BN_NUM_BYTES(3) Library Functions Manual BN_NUM_BYTES(3)

BN_num_bits_word, BN_num_bits, BN_num_bytesget BIGNUM size

#include <openssl/bn.h>

BN_num_bits_word(BN_ULONG w);

BN_num_bits(const BIGNUM *a);

BN_num_bytes(const BIGNUM *a);

() returns the number of significant bits in w, that is, the minimum number of digits needed to write w as a binary number. Except for an argument of 0, this is

floor(log2(w)) + 1

BN_ULONG is a macro that expands to unsigned long (= uint64_t) on _LP64 platforms and unsigned int (= uint32_t) elsewhere.

() returns the number of significant bits in the value of the BIGNUM *a, following the same principle as BN_num_bits_word().

() is a macro that returns the number of significant bytes in a, i.e. the minimum number of bytes needed to store the value of a, that is, BN_num_bits(a) divided by eight and rounded up to the next integer number.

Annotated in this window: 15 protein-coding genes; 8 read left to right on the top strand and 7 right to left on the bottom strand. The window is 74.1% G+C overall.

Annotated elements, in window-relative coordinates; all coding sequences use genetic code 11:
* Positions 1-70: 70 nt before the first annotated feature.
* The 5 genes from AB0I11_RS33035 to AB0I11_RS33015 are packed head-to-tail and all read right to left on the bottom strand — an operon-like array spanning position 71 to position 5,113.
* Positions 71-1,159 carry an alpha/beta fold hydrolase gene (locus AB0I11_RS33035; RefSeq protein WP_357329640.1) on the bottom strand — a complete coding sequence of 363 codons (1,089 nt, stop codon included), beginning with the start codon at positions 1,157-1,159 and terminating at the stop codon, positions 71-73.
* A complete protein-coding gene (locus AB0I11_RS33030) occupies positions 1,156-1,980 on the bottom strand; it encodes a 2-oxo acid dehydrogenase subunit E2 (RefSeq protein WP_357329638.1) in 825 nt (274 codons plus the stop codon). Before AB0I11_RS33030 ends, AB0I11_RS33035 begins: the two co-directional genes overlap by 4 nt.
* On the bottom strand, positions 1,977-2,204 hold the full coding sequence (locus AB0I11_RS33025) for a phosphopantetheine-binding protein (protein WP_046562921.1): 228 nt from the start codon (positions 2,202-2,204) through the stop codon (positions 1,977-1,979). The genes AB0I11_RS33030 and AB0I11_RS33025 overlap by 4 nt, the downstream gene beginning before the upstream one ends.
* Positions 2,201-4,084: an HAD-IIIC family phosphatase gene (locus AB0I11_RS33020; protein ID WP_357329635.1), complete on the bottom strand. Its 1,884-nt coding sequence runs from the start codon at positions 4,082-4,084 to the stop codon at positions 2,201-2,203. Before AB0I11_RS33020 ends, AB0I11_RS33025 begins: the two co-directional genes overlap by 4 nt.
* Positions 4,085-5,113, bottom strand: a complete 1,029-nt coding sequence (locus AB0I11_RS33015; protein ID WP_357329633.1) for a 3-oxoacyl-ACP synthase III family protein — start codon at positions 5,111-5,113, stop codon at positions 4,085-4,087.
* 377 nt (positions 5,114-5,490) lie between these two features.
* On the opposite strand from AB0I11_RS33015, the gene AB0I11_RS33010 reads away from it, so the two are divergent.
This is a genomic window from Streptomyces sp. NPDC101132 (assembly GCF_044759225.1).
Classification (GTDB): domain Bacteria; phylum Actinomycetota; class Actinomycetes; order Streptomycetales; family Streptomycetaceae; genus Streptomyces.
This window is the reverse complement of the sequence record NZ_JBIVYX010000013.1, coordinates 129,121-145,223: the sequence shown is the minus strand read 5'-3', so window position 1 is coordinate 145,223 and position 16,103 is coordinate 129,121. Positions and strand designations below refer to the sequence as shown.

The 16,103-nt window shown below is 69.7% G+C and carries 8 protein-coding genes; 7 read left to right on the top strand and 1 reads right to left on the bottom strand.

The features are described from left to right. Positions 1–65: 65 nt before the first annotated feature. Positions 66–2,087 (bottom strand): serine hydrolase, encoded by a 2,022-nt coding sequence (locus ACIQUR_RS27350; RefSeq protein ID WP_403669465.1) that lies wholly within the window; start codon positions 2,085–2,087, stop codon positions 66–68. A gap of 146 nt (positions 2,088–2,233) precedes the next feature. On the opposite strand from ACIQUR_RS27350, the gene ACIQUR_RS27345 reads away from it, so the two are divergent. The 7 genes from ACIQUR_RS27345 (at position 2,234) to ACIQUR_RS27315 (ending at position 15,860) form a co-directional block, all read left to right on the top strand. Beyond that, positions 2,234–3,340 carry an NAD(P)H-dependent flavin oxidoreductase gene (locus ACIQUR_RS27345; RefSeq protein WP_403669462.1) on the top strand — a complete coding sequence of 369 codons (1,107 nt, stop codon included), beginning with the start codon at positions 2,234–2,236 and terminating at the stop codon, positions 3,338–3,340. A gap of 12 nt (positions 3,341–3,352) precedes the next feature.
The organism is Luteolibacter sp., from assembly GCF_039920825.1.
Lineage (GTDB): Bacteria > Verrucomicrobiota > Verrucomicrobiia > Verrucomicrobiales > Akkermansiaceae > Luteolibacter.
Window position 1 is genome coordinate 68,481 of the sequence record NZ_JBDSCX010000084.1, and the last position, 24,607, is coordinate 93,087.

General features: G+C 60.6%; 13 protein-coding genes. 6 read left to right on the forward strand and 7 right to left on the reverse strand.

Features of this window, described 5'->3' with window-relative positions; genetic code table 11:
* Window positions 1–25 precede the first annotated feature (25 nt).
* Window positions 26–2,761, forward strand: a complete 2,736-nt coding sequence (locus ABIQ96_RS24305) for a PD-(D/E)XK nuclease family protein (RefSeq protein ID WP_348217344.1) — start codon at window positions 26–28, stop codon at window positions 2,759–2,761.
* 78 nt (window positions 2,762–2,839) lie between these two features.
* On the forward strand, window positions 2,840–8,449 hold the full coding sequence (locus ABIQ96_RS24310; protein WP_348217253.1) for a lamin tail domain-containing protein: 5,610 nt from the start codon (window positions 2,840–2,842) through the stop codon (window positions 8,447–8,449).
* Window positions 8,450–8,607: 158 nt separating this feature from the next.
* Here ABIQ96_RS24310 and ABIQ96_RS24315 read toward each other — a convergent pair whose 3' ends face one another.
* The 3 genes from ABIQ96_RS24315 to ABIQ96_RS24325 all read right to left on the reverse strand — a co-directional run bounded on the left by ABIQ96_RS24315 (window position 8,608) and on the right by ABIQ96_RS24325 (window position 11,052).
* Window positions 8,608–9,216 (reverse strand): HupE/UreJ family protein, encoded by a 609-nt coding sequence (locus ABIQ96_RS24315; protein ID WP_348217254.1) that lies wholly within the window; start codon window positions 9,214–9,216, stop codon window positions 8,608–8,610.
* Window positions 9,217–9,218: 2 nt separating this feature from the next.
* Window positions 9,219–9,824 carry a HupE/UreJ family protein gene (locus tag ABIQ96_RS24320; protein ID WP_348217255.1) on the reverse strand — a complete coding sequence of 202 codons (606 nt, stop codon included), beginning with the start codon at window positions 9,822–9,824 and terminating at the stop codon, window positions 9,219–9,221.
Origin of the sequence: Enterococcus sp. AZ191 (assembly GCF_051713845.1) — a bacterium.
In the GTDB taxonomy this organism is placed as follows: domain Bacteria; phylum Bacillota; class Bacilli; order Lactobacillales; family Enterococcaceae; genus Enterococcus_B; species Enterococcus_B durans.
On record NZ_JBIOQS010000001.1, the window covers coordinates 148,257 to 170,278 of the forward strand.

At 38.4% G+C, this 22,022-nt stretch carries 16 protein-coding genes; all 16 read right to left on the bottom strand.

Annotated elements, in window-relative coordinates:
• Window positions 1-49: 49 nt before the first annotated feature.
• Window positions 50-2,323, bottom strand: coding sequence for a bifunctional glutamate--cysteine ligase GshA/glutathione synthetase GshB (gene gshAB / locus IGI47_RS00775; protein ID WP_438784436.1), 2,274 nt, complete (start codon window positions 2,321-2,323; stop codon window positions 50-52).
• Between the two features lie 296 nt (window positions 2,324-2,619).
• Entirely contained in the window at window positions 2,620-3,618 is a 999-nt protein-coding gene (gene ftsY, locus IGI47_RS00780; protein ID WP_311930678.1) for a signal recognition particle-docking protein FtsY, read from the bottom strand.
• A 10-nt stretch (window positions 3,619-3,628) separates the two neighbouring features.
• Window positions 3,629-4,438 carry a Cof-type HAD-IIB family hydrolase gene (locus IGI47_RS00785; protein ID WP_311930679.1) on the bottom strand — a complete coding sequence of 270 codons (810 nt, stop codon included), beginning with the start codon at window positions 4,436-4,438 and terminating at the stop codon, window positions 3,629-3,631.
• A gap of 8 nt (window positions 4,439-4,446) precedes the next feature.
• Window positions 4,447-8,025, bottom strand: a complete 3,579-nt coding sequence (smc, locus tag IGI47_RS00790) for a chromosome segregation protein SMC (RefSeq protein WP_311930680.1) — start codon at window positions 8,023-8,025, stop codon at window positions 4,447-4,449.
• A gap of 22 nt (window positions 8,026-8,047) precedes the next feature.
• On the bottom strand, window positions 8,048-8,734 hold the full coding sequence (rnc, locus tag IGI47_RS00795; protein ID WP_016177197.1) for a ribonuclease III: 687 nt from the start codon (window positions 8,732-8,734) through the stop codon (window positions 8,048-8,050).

BN_num_bits_word() returns the number of significant bits in w or 0 if w is 0. The maximum return value that can occur is BN_BITS2, which is 64 on _LP64 platforms and 32 elsewhere.

BN_num_bits() returns the number of significant bits and BN_num_bytes() the number of significant bytes in a, or 0 if the value of a is 0.

BN_new(3), BN_security_bits(3), DH_size(3), DSA_size(3), RSA_size(3)

BN_num_bytes() and BN_num_bits() first appeared in SSLeay 0.5.1. BN_num_bits_word() first appeared in SSLeay 0.5.2. These functions have been available since OpenBSD 2.4.

Some have tried using BN_num_bits() on individual numbers in RSA keys, DH keys and DSA keys, and found that they don't always come up with the number of bits they expected (something like 512, 1024, 2048, ...). This is because generating a number with some specific number of bits doesn't always set the highest bits, thereby making the number of bits a little smaller. If you want to know the "key size" of such a key, use functions like RSA_size(3), DH_size(3), and DSA_size(3).

November 22, 2022 OpenBSD 7.5